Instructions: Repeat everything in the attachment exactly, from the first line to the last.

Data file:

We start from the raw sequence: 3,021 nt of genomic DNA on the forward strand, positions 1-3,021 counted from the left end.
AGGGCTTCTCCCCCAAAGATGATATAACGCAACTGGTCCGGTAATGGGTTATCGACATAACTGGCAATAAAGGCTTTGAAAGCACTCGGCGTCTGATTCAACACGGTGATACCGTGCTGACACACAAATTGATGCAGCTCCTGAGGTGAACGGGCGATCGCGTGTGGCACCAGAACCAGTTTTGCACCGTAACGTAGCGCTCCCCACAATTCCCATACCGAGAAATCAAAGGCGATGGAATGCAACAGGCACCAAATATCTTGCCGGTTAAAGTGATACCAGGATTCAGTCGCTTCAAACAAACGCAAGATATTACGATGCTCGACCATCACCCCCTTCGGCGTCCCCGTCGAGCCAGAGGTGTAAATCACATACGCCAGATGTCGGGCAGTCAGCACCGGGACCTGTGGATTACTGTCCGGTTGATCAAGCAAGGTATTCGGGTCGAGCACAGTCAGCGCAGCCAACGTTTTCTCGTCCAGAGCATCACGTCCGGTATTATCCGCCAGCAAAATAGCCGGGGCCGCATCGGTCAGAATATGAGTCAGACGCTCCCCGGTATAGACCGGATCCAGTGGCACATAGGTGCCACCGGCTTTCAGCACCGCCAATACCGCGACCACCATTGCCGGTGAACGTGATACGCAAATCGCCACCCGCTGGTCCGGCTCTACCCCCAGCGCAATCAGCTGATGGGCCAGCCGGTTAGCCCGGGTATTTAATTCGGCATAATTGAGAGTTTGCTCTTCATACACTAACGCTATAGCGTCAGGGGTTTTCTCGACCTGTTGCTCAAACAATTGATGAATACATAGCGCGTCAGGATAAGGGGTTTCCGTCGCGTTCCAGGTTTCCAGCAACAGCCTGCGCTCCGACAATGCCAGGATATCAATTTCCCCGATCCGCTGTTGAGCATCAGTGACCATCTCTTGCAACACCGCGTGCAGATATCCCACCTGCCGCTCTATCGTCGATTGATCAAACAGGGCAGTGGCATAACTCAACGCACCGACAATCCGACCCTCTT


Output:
We start from the raw sequence: 3,021 nt of genomic DNA on the forward strand, positions 1-3,021 counted from the left end.
AGGGCTTCTCCCCCAAAGATGATATAACGCAACTGGTCCGGTAATGGGTTATCGACATAACTGGCAATAAAGGCTTTGAAAGCACTCGGCGTCTGATTCAACACGGTGATACCGTGCTGACACACAAATTGATGCAGCTCCTGAGGTGAACGGGCGATCGCGTGTGGCACCAGAACCAGTTTTGCACCGTAACGTAGCGCTCCCCACAATTCCCATACCGAGAAATCAAAGGCGATGGAATGCAACAGGCACCAAATATCTTGCCGGTTAAAGTGATACCAGGATTCAGTCGCTTCAAACAAACGCAAGATATTACGATGCTCGACCATCACCCCCTTCGGCGTCCCCGTCGAGCCAGAGGTGTAAATCACATACGCCAGATGTCGGGCAGTCAGCACCGGGACCTGTGGATTACTGTCCGGTTGATCAAGCAAGGTATTCGGGTCGAGCACAGTCAGCGCAGCCAACGTTTTCTCGTCCAGAGCATCACGTCCGGTATTATCCGCCAGCAAAATAGCCGGGGCCGCATCGGTCAGAATATGAGTCAGACGCTCCCCGGTATAGACCGGATCCAGTGGCACATAGGTGCCACCGGCTTTCAGCACCGCCAATACCGCGACCACCATTGCCGGTGAACGTGATACGCAAATCGCCACCCGCTGGTCCGGCTCTACCCCCAGCGCAATCAGCTGATGGGCCAGCCGGTTAGCCCGGGTATTTAATTCGGCATAATTGAGAGTTTGCTCTTCATACACTAACGCTATAGCGTCAGGGGTTTTCTCGACCTGTTGCTCAAACAATTGATGAATACATAGCGCGTCAGGATAAGGGGTTTCCGTCGCGTTCCAGGTTTCCAGCAACAGCCTGCGCTCCGACAATGCCAGGATATCAATTTCCCCGATCCGCTGTTGAGCATCAGTGACCATCTCTTGCAACACCGCGTGCAGATATCCCACCTGCCGCTCTATCGTCGATTGATCAAACAGGGCAGTGGCATAACTCAACGCACCGACAATCCGACCCTCTT